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Posted: Jan 17, 2018
Ultrathin black phosphorus for solar-driven hydrogen economy
(Nanowerk News) Hydrogen as a fuel source, rather than hydrocarbons like oil and coal, offers many benefits. Burning hydrogen produces harmless water with the potential to eliminate carbon dioxide emissions and their environmental burden. In pursuit of technologies that could lead to a breakthrough in achieving a hydrogen economy, a key issue is making hydrogen cheaply. Using catalysts to split water is the ideal way to generate hydrogen, but doing so usually requires an energy input from other chemicals, electricity, or a portion of sunlight which has high enough energy.
Fig.1. Schematic diagram of Z-scheme photocatalytic overall water splitting using BP/BiVO4 under visible light irradiation. (Image: Osaka University)
“It has not been possible to use visible light for photocatalysis, but our approach of combining nanostructured black phosphorus for water reduction to hydrogen and bismuth vanadate for water oxidation to oxygen lets us make use of a wide range of the solar spectrum to make hydrogen and oxygen with unprecedented efficiency,” lead author Mingshan Zhu says.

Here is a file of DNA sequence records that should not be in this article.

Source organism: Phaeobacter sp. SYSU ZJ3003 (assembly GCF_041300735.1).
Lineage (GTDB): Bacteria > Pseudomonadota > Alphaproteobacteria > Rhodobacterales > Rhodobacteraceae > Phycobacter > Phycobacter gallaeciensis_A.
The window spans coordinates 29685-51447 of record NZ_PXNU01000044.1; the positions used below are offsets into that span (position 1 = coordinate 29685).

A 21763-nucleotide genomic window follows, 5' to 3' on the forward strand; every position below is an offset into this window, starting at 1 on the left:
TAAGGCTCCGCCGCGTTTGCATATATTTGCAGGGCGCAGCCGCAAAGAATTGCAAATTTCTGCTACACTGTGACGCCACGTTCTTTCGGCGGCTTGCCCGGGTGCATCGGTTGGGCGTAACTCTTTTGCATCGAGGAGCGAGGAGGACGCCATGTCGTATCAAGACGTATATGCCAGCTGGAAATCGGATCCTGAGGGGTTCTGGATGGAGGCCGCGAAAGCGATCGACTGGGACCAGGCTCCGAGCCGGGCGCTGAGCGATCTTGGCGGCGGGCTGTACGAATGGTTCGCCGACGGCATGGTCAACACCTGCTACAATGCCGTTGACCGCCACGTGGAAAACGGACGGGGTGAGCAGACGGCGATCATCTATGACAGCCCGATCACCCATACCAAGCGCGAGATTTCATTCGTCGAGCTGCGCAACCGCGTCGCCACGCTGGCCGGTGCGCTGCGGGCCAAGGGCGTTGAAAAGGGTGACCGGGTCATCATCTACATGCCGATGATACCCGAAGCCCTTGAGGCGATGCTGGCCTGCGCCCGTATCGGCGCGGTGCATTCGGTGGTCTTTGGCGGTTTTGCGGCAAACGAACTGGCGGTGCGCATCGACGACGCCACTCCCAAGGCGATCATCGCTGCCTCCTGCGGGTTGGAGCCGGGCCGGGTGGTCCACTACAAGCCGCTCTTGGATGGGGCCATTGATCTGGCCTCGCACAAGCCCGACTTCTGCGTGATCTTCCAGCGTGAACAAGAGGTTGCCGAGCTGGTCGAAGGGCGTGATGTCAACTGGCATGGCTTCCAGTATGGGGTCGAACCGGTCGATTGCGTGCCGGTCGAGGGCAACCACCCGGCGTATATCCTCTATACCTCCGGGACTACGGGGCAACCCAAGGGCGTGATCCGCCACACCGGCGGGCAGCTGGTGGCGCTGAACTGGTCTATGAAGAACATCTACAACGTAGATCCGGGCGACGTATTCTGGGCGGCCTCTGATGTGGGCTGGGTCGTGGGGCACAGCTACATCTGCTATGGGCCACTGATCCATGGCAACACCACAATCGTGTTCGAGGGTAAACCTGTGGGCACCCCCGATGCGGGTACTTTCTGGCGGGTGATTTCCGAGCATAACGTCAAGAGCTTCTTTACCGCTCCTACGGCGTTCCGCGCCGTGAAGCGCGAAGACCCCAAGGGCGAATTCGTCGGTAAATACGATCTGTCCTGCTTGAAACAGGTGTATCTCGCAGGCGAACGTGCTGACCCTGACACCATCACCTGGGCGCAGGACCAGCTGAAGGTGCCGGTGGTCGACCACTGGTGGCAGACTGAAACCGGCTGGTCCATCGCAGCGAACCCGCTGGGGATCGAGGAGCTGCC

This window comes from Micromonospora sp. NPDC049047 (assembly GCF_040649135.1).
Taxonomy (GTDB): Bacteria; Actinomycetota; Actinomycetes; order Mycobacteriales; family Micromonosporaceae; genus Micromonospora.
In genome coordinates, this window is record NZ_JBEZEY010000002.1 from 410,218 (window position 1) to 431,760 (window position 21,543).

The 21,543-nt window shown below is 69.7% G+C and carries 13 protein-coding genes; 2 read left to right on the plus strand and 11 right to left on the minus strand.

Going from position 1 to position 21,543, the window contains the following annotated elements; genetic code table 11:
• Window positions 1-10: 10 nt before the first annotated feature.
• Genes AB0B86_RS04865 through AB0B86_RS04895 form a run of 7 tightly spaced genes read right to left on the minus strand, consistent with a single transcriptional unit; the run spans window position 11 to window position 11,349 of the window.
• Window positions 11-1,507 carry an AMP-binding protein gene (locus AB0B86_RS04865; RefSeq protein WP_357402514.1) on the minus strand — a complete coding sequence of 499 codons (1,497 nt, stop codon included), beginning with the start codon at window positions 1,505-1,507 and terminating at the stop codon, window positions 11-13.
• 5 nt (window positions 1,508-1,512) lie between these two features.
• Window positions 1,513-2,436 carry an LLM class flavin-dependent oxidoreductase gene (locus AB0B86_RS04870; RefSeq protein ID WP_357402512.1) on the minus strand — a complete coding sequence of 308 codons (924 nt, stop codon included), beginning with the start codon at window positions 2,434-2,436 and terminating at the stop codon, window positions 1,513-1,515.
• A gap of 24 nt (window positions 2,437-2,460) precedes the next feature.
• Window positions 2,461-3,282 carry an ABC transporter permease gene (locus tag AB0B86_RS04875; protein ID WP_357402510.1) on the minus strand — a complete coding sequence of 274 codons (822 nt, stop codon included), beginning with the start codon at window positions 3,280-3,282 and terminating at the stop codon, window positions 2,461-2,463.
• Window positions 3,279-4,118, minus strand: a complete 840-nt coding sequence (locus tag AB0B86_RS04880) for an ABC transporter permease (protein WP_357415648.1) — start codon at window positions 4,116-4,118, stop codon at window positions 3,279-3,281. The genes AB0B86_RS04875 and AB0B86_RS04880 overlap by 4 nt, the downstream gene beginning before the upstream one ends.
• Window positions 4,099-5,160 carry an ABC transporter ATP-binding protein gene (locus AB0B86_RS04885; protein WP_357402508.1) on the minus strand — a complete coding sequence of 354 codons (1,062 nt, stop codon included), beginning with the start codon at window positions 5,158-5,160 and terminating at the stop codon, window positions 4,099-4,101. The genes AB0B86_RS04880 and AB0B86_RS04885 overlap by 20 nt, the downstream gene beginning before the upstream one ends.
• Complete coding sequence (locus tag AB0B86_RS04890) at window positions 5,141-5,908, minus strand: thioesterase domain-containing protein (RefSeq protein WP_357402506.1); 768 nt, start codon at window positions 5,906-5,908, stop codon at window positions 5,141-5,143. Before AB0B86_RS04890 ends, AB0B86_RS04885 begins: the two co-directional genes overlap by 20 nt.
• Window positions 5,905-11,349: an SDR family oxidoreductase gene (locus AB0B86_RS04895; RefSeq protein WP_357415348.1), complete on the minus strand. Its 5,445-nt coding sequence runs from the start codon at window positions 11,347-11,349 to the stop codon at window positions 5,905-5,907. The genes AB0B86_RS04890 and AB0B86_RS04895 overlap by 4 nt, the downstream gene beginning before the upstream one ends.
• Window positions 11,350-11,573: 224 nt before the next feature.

Black phosphorus has a flat, two-dimensional structure similar to that of graphene and strongly absorbs light across the whole of the visible spectrum. The researchers combined the black phosphorus with bismuth vanadate, which is a well-known water oxidation catalyst.
In the same way that plants shuttle electrons between different structures in natural photosynthesis to split water and make oxygen, the two components of this new catalyst could rapidly transfer electrons excited by sunlight. The amounts of the two components was also optimized in the catalyst, leading to production of hydrogen and oxygen gases in an ideal 2:1 ratio.
Fig.2. Photocatalytic overall pure-water splitting using the 2D heterostructures of BP/BiVO4 without any sacrificial agents under visible light irradiation. (Image: Osaka University)
Coauthor Tetsuro Majima says, “The realization of hydrogen production powered by sunlight is the foundation of a hydrogen-oriented society. Our contribution overcomes a significant hurdle, but much work remains to be done to make hydrogen a practical fuel source in the future.”